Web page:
The First Generation of Lute Song Printers
The first generation began in 1597 with Peter Short's publication of John Dowland's First Booke of Songes or Ayres. 1597 was an auspicious year for music printing - William Byrd, the previous holder of the patent for music printing had died, and Thomas Morley had not yet taken over the patent. This meant that there was greater freedom (not to mention economic advantage) to publishing since the printers did not have to answer to or pay a patent holder. Peter Short's first lute song book print set the standard for format and, to a lesser extent, number of songs. The table book format was used in all thirty songbooks. Dowland's first book contained 21 songs, as did the majority of songs that followed. Short was the second-most prolific lute song printer despite the fact that he died six years after he published Dowland's first book.
Thomas East printed only three books of lute songs, but numerous other musical and non-musical prints during his lifetime, including the well-known Musica transalpina and The Triumphs of Oriana.
The last of the first generation of lute song printers was John Windet, who, like Peter Short, printed six books of lute songs before his retirement in 1611. The six lute song books represent half of his printing output, but his other prints are highly significant, most notably Dowland's Lachrimae or Seven Teares (a book of viol consort pieces).
The Second Generation of Printers
Following a series of twists and turns, deaths and remarriages, the second generation of printers all obtained their printing materials and rights from the first generation. To aid in your understanding of the relationships between the printers, you may find this pdf useful.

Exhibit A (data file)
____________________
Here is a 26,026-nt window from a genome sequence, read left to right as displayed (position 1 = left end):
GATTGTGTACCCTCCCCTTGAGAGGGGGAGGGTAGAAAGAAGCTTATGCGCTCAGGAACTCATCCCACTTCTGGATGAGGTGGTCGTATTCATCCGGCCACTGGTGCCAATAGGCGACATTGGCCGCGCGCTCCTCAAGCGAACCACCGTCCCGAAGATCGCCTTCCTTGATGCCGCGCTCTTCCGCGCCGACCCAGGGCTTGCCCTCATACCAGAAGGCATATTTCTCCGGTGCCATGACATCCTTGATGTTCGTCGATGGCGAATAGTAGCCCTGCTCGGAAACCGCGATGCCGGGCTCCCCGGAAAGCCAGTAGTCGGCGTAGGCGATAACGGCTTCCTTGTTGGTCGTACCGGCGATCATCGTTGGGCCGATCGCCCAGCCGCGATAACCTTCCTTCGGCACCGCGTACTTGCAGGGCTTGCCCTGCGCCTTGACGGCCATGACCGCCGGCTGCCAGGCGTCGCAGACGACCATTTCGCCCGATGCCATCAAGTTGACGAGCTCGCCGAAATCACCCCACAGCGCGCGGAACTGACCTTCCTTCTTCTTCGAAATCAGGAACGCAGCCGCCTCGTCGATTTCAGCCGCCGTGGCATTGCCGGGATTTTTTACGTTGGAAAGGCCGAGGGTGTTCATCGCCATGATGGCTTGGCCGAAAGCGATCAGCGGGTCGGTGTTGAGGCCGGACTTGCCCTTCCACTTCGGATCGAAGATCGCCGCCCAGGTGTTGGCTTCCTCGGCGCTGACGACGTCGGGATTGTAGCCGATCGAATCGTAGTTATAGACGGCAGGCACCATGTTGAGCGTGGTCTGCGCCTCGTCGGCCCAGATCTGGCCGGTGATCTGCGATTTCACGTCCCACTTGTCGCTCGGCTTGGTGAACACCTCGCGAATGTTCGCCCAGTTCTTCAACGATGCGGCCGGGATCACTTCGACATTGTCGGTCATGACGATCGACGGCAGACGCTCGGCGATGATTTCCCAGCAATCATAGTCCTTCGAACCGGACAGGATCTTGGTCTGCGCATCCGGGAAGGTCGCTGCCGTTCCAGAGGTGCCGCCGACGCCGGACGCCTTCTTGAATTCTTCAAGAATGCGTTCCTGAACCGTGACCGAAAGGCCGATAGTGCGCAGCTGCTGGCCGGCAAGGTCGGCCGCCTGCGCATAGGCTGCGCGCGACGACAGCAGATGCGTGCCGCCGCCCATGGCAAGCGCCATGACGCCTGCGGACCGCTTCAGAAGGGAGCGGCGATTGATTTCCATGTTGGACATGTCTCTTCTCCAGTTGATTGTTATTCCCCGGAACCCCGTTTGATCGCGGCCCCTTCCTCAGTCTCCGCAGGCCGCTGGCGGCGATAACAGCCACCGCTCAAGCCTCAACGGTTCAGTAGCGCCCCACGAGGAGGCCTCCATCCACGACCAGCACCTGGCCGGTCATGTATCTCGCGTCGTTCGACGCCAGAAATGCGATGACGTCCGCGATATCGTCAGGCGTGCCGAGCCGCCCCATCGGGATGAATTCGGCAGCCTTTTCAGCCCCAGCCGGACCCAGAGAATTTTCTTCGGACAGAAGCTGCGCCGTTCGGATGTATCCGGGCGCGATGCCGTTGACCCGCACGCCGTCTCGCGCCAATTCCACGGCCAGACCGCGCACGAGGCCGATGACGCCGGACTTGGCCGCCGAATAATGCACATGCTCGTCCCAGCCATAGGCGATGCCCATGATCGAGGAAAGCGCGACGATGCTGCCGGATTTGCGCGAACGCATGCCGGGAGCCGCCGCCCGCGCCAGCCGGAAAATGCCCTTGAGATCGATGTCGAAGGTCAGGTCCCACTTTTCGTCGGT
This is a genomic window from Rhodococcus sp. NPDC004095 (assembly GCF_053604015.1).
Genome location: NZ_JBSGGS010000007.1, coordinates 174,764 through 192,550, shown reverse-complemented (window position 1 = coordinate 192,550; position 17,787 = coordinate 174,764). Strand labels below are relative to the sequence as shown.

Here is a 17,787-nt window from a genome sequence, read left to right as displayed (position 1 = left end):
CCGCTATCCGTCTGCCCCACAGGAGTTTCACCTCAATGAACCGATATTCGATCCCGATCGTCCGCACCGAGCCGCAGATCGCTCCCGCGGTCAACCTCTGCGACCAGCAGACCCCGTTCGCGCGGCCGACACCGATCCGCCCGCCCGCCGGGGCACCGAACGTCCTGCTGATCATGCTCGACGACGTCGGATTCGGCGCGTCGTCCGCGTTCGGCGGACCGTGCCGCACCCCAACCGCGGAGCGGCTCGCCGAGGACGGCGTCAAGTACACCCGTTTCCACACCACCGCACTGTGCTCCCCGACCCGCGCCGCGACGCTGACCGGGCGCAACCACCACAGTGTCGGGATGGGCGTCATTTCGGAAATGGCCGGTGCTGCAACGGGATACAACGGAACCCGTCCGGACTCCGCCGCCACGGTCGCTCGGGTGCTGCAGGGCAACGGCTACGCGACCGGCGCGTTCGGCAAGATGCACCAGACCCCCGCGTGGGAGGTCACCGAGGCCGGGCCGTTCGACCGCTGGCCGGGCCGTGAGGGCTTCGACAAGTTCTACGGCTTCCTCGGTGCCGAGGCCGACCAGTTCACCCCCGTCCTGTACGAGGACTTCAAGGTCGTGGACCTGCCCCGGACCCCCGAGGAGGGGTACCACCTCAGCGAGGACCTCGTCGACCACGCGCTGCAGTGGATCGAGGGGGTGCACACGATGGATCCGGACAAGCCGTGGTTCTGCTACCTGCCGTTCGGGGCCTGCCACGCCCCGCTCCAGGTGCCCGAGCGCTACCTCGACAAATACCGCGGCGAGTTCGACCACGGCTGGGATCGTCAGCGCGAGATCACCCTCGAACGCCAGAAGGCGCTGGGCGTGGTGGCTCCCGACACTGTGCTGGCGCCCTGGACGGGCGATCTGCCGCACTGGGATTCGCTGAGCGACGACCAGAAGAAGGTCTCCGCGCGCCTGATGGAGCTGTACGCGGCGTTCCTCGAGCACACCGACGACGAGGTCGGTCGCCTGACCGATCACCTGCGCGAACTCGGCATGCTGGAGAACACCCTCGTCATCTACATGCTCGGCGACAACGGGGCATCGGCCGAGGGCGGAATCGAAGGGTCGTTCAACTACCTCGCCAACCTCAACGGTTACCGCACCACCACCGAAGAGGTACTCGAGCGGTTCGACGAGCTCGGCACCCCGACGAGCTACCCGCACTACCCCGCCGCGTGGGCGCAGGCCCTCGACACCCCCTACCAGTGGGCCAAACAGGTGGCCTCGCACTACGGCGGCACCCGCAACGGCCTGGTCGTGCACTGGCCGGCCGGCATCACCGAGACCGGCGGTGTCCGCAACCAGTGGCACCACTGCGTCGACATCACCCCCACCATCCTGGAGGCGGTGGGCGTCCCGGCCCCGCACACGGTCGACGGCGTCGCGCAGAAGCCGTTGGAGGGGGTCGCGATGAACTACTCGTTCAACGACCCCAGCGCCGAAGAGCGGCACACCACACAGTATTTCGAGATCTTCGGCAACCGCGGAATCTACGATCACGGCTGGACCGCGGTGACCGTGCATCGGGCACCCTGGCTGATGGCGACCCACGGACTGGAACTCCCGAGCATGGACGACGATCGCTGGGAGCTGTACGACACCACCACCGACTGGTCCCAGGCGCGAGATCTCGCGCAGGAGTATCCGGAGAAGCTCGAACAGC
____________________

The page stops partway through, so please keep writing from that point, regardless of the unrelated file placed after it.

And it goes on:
Humphrey Lownes who married Peter Short's widow and took over Short's business printed no new music books. His interest in music printing was minimal, and he confined himself to simply releasing reprints of Short's books.
At some point between 1608 and 1611, Thomas Snodham inherited his adoptive father's (Thomas East) business. Snodham was the most prolific of lute song book printers, printing eight books during his lifetime, some of them with his eventual partners, Matthew Lownes and John Brown.
William Stansby took over John Windet's (the man to whom he had been apprenticed) business in 1611, yet managed to publish only nine volumes of music during his entire life. One of those was William Corkine's Ayres, to Sing and Play to the Lute and Basse Violl. Throughout his career, Stansby appears to have had quality and editing problems - he was chastised by the Stationers (the body, like a guild, who controlled printing in England) for producing poor quality prints. By the time he died in 1638, music printing in England had declined to the point that he was the only man capable of printing it.
What Happened to Music Printing in England?
The first generation of music printers produced quality books and appeared to have had a strong interest in music printing. However, with the exception of Thomas Snodham, the second generation was less capable and much less interested in providing the public with printed music. After the second generation of lute song printers died, those who inherited their printing materials seemed to have had no interest in music printing at all. The reasons for this decline are the focus of my dissertation. It is likely a combination of economic feasability and changing musical tastes. By the 1620s, the lute as an accompanying instrument was becoming less popular, in favor of the viol and the harpsichord. In addition, English laws regarding printing were so stringent that the expense of printing music may have become prohibitive. Whatever the reasons, we can be grateful for the fine prints and excellent songs printed by these two generations of printers.